Challenging the district court's rulings, the plaintiffs mainly contend on appeal that CERCLA's discovery rule preempts Virginia's statutes of limitations and, as a result, Virginia's statutes of limitations began to run when the plaintiffs knew or should have known of their alleged injury. 42 U.S.C. § 9658. The plaintiffs assert that, because they did not learn of their claims until late 2010 or early 2011, their actions filed in 2011 and 2013 were timely.
For the reasons that follow, we affirm the judgments of the district court.
Because Consolidation Coal's mining operations in the Buchanan Mine were being hampered by the accumulation of water, Consolidation Coal sought to pump the water from the mine into the nearby Beatrice Mine, which had been exhausted in 1972. To undertake this "dewatering" operation, it reached an agreement with Island Creek Coal, which owned the Beatrice Mine. It also applied for a revision to its existing mining permit from the Virginia Department of Mines, Minerals and Energy, a division of the Department of Mined Land Reclamation, and gave formal notice to the U.S. Department of Labor's Mine Safety and Health Administration. After submitting its application, it published four notices of its application in a local newspaper and filed the actual application for public view at the local courthouse, as required by law.
The notice that Consolidation Coal published informed the public of its intent "to Establish a New Mine Dewatering Pump System for Coal Surface Mining/NPDES Permit"; advised the public that the application was on file for public view at the Buchanan County Courthouse; and invited "any person whose interests [were] or [might] be adversely affected . . . [to] submit written comments or objections concerning the proposed change." The application on public file at the Buchanan County Courthouse further described the intent of the proposed operation to "transfer . . . mine water from the Buchanan Mine to the Beatrice Mine via overland pipe" and provided the details of where the operation was to take place.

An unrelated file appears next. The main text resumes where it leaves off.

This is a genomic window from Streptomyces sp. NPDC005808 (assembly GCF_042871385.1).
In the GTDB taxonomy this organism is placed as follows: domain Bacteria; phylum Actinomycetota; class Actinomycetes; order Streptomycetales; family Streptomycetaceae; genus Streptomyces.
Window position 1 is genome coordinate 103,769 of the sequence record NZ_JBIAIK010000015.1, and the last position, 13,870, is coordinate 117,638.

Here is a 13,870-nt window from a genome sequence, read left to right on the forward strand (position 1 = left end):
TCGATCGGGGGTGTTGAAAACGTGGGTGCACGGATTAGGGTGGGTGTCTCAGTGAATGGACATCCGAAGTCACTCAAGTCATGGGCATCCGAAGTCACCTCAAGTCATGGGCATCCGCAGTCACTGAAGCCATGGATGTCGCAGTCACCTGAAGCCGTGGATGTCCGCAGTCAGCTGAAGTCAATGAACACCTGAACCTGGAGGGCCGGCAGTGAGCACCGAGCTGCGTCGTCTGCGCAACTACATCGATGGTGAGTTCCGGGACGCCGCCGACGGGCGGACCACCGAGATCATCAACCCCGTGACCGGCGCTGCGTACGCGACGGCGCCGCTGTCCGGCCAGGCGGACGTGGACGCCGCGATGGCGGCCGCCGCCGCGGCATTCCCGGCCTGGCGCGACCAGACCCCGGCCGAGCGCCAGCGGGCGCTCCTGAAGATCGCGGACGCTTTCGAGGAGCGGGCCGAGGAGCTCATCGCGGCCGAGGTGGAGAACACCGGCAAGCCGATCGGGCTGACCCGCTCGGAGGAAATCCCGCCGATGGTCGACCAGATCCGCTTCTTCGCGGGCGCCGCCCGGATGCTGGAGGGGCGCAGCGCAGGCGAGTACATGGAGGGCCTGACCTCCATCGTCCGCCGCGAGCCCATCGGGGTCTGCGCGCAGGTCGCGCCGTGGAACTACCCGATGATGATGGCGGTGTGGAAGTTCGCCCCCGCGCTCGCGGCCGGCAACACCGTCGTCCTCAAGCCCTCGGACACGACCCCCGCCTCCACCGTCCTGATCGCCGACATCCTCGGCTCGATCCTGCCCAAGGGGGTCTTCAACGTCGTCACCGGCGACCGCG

The Virginia Department of Mines, Minerals and Energy approved Consolidation Coal's application in March 1994, and Consolidation Coal then began pumping water from the Buchanan Mine into the Beatrice Mine, completing its activities in 2003.
During 2005 and 2006, numerous local newspaper articles reported the continuing protests by local citizens over Consolidation Coal's mining activities and repeatedly referred to Consolidation Coal's dewatering operation.
In April 2013, about 19 years after Consolidation Coal began dewatering the Buchanan Mine, Neal Blankenship and Emma Gay Blankenship, who own property over a portion of the Beatrice Mine, commenced an action in state court against Consolidation Coal, Island Creek Coal, and others. After voluntarily dismissing that action without prejudice, they commenced this action in federal court on July 29, 2014, invoking diversity jurisdiction and alleging state law claims of trespass, unjust enrichment, negligence, nuisance, and waste. They demanded over $500 million in damages, $350, 000 per instance of trespass in punitive damages, and injunctive relief.
Dianna Graham, Anna Pearl Ratliff, Ira Gordon Ratliff, and Connie Ratliff, also property owners over a portion of Beatrice Mine, commenced a separate action in state court against Consolidation Coal, Island...
To continue readingFREE SIGN UP